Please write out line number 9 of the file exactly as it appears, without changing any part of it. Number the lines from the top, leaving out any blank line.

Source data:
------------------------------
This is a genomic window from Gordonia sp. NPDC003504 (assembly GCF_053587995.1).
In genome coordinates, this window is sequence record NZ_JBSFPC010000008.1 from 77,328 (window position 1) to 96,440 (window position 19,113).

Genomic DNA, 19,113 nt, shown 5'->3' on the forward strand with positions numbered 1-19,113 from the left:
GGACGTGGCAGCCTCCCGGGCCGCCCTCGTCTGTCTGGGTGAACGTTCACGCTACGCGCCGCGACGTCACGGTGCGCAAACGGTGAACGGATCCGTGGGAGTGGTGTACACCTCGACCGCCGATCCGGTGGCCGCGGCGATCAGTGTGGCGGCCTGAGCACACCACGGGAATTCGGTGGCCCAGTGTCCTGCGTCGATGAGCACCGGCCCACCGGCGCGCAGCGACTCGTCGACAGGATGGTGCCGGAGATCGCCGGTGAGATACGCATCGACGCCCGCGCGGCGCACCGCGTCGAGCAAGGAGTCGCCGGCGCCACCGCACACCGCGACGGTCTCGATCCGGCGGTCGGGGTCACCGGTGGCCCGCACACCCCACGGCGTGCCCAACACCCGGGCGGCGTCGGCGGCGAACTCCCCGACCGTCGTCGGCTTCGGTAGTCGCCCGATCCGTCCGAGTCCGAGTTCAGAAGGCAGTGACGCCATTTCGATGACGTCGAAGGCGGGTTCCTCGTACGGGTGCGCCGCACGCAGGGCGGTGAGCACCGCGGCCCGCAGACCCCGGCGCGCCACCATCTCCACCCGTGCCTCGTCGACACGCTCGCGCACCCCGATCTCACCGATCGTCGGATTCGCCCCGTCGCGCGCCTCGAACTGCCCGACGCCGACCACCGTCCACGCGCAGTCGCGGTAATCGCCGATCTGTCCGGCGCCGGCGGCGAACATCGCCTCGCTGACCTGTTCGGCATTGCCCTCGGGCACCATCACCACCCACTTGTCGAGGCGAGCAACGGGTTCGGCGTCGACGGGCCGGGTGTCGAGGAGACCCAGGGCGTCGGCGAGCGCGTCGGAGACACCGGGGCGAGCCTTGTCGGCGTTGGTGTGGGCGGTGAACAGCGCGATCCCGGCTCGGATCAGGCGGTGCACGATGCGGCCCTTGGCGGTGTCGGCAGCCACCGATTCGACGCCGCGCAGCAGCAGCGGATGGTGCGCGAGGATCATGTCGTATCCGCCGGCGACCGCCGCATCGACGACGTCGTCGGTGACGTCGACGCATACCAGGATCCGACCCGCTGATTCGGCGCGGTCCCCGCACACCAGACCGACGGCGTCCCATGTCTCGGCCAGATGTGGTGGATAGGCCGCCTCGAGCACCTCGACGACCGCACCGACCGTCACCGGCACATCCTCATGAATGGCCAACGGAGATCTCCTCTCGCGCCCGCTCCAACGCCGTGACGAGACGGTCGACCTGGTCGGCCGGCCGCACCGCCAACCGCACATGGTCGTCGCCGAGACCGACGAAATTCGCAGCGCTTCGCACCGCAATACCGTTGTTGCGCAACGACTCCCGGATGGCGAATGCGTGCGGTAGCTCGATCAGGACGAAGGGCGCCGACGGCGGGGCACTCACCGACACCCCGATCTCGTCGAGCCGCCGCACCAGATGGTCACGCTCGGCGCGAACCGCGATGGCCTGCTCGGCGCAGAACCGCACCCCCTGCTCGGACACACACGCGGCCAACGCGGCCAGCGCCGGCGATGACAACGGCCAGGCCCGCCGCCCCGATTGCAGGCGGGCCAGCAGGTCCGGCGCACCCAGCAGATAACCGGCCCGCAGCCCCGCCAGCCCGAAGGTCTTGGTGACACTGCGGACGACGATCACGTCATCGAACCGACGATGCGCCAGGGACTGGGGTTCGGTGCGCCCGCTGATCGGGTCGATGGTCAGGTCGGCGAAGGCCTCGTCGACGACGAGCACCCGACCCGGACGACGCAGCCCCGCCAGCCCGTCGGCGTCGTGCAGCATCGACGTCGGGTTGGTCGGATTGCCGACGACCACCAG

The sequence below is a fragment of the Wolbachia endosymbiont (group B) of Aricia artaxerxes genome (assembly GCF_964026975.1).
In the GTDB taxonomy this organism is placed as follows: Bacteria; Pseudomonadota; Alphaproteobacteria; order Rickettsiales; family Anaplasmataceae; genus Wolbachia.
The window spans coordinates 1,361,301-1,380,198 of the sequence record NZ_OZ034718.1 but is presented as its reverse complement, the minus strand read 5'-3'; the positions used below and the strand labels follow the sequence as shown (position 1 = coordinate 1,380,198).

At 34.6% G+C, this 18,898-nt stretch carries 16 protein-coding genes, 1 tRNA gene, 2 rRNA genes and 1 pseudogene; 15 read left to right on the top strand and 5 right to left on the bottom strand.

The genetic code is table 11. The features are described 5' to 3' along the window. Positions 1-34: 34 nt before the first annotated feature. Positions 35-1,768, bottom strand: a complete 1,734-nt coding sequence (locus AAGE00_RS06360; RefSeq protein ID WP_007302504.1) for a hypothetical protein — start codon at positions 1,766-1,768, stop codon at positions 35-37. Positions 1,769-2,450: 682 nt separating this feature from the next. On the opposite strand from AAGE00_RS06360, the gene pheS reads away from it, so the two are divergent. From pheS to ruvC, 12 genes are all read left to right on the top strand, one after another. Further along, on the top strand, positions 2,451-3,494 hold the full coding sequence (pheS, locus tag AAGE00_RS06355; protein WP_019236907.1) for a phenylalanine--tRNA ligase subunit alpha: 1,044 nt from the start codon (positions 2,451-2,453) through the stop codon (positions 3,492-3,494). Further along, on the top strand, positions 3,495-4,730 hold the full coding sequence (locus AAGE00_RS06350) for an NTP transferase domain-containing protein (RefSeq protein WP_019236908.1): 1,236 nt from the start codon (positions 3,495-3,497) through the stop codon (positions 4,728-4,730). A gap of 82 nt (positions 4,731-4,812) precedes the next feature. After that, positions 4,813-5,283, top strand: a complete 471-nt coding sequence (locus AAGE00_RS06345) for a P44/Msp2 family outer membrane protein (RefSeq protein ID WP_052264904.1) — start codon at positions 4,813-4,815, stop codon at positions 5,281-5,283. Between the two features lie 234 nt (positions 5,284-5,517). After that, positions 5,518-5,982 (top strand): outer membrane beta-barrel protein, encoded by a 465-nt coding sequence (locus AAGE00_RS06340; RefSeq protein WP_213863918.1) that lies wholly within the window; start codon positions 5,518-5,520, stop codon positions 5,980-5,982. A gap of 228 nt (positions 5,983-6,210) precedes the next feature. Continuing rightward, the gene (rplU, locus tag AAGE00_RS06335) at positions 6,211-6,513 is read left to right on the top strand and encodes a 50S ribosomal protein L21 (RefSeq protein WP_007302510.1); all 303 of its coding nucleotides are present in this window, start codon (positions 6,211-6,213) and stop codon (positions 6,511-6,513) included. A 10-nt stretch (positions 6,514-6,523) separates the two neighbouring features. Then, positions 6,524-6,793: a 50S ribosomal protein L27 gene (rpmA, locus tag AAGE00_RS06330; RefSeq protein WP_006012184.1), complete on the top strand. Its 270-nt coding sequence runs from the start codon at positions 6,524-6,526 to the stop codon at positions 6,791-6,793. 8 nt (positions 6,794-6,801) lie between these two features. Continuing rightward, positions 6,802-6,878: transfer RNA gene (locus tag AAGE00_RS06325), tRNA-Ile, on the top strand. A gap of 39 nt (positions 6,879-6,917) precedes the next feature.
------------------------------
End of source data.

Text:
The genetic code is table 11. The features are described 5' to 3' along the window. Positions 1-34: 34 nt before the first annotated feature. Positions 35-1,768, bottom strand: a complete 1,734-nt coding sequence (locus AAGE00_RS06360; RefSeq protein ID WP_007302504.1) for a hypothetical protein — start codon at positions 1,766-1,768, stop codon at positions 35-37. Positions 1,769-2,450: 682 nt separating this feature from the next. On the opposite strand from AAGE00_RS06360, the gene pheS reads away from it, so the two are divergent. From pheS to ruvC, 12 genes are all read left to right on the top strand, one after another. Further along, on the top strand, positions 2,451-3,494 hold the full coding sequence (pheS, locus tag AAGE00_RS06355; protein WP_019236907.1) for a phenylalanine--tRNA ligase subunit alpha: 1,044 nt from the start codon (positions 2,451-2,453) through the stop codon (positions 3,492-3,494). Further along, on the top strand, positions 3,495-4,730 hold the full coding sequence (locus AAGE00_RS06350) for an NTP transferase domain-containing protein (RefSeq protein WP_019236908.1): 1,236 nt from the start codon (positions 3,495-3,497) through the stop codon (positions 4,728-4,730). A gap of 82 nt (positions 4,731-4,812) precedes the next feature. After that, positions 4,813-5,283, top strand: a complete 471-nt coding sequence (locus AAGE00_RS06345) for a P44/Msp2 family outer membrane protein (RefSeq protein ID WP_052264904.1) — start codon at positions 4,813-4,815, stop codon at positions 5,281-5,283. Between the two features lie 234 nt (positions 5,284-5,517). After that, positions 5,518-5,982 (top strand): outer membrane beta-barrel protein, encoded by a 465-nt coding sequence (locus AAGE00_RS06340; RefSeq protein WP_213863918.1) that lies wholly within the window; start codon positions 5,518-5,520, stop codon positions 5,980-5,982. A gap of 228 nt (positions 5,983-6,210) precedes the next feature. Continuing rightward, the gene (rplU, locus tag AAGE00_RS06335) at positions 6,211-6,513 is read left to right on the top strand and encodes a 50S ribosomal protein L21 (RefSeq protein WP_007302510.1); all 303 of its coding nucleotides are present in this window, start codon (positions 6,211-6,213) and stop codon (positions 6,511-6,513) included. A 10-nt stretch (positions 6,514-6,523) separates the two neighbouring features. Then, positions 6,524-6,793: a 50S ribosomal protein L27 gene (rpmA, locus tag AAGE00_RS06330; RefSeq protein WP_006012184.1), complete on the top strand. Its 270-nt coding sequence runs from the start codon at positions 6,524-6,526 to the stop codon at positions 6,791-6,793. 8 nt (positions 6,794-6,801) lie between these two features. Continuing rightward, positions 6,802-6,878: transfer RNA gene (locus tag AAGE00_RS06325), tRNA-Ile, on the top strand. A gap of 39 nt (positions 6,879-6,917) precedes the next feature.